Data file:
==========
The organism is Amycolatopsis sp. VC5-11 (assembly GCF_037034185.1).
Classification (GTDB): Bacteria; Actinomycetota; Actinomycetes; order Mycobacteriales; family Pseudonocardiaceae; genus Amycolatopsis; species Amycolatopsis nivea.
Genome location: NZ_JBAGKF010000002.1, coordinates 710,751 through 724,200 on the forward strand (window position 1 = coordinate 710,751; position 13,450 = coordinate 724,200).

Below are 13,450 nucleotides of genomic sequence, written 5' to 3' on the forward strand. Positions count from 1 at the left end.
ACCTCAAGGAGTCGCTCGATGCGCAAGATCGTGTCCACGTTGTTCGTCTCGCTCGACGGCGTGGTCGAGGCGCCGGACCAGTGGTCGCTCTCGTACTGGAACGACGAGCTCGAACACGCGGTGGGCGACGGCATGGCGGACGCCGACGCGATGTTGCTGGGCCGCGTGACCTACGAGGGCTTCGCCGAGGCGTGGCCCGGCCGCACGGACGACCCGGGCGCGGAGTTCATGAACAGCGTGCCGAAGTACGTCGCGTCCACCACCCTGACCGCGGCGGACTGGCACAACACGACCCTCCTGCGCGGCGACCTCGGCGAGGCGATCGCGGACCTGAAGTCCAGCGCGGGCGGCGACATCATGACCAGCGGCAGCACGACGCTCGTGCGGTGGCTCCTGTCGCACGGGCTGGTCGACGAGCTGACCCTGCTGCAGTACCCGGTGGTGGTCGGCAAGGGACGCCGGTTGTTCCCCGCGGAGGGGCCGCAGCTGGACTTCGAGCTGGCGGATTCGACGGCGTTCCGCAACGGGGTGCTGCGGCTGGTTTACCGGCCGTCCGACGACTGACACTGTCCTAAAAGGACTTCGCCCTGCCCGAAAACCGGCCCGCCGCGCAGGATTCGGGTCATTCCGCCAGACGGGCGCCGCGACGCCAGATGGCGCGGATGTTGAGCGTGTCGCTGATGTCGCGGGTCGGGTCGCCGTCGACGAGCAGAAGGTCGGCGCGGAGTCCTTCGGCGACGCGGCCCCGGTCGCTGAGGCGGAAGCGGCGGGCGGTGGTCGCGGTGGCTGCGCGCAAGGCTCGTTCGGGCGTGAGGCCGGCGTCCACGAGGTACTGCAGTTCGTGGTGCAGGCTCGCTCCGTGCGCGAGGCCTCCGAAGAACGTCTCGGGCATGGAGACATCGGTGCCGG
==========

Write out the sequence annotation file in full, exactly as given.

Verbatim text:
The organism is Amycolatopsis sp. VC5-11 (assembly GCF_037034185.1).
Classification (GTDB): Bacteria; Actinomycetota; Actinomycetes; order Mycobacteriales; family Pseudonocardiaceae; genus Amycolatopsis; species Amycolatopsis nivea.
Genome location: NZ_JBAGKF010000002.1, coordinates 710,751 through 724,200 on the forward strand (window position 1 = coordinate 710,751; position 13,450 = coordinate 724,200).

Below are 13,450 nucleotides of genomic sequence, written 5' to 3' on the forward strand. Positions count from 1 at the left end.
ACCTCAAGGAGTCGCTCGATGCGCAAGATCGTGTCCACGTTGTTCGTCTCGCTCGACGGCGTGGTCGAGGCGCCGGACCAGTGGTCGCTCTCGTACTGGAACGACGAGCTCGAACACGCGGTGGGCGACGGCATGGCGGACGCCGACGCGATGTTGCTGGGCCGCGTGACCTACGAGGGCTTCGCCGAGGCGTGGCCCGGCCGCACGGACGACCCGGGCGCGGAGTTCATGAACAGCGTGCCGAAGTACGTCGCGTCCACCACCCTGACCGCGGCGGACTGGCACAACACGACCCTCCTGCGCGGCGACCTCGGCGAGGCGATCGCGGACCTGAAGTCCAGCGCGGGCGGCGACATCATGACCAGCGGCAGCACGACGCTCGTGCGGTGGCTCCTGTCGCACGGGCTGGTCGACGAGCTGACCCTGCTGCAGTACCCGGTGGTGGTCGGCAAGGGACGCCGGTTGTTCCCCGCGGAGGGGCCGCAGCTGGACTTCGAGCTGGCGGATTCGACGGCGTTCCGCAACGGGGTGCTGCGGCTGGTTTACCGGCCGTCCGACGACTGACACTGTCCTAAAAGGACTTCGCCCTGCCCGAAAACCGGCCCGCCGCGCAGGATTCGGGTCATTCCGCCAGACGGGCGCCGCGACGCCAGATGGCGCGGATGTTGAGCGTGTCGCTGATGTCGCGGGTCGGGTCGCCGTCGACGAGCAGAAGGTCGGCGCGGAGTCCTTCGGCGACGCGGCCCCGGTCGCTGAGGCGGAAGCGGCGGGCGGTGGTCGCGGTGGCTGCGCGCAAGGCTCGTTCGGGCGTGAGGCCGGCGTCCACGAGGTACTGCAGTTCGTGGTGCAGGCTCGCTCCGTGCGCGAGGCCTCCGAAGAACGTCTCGGGCATGGAGACATCGGTGCCGG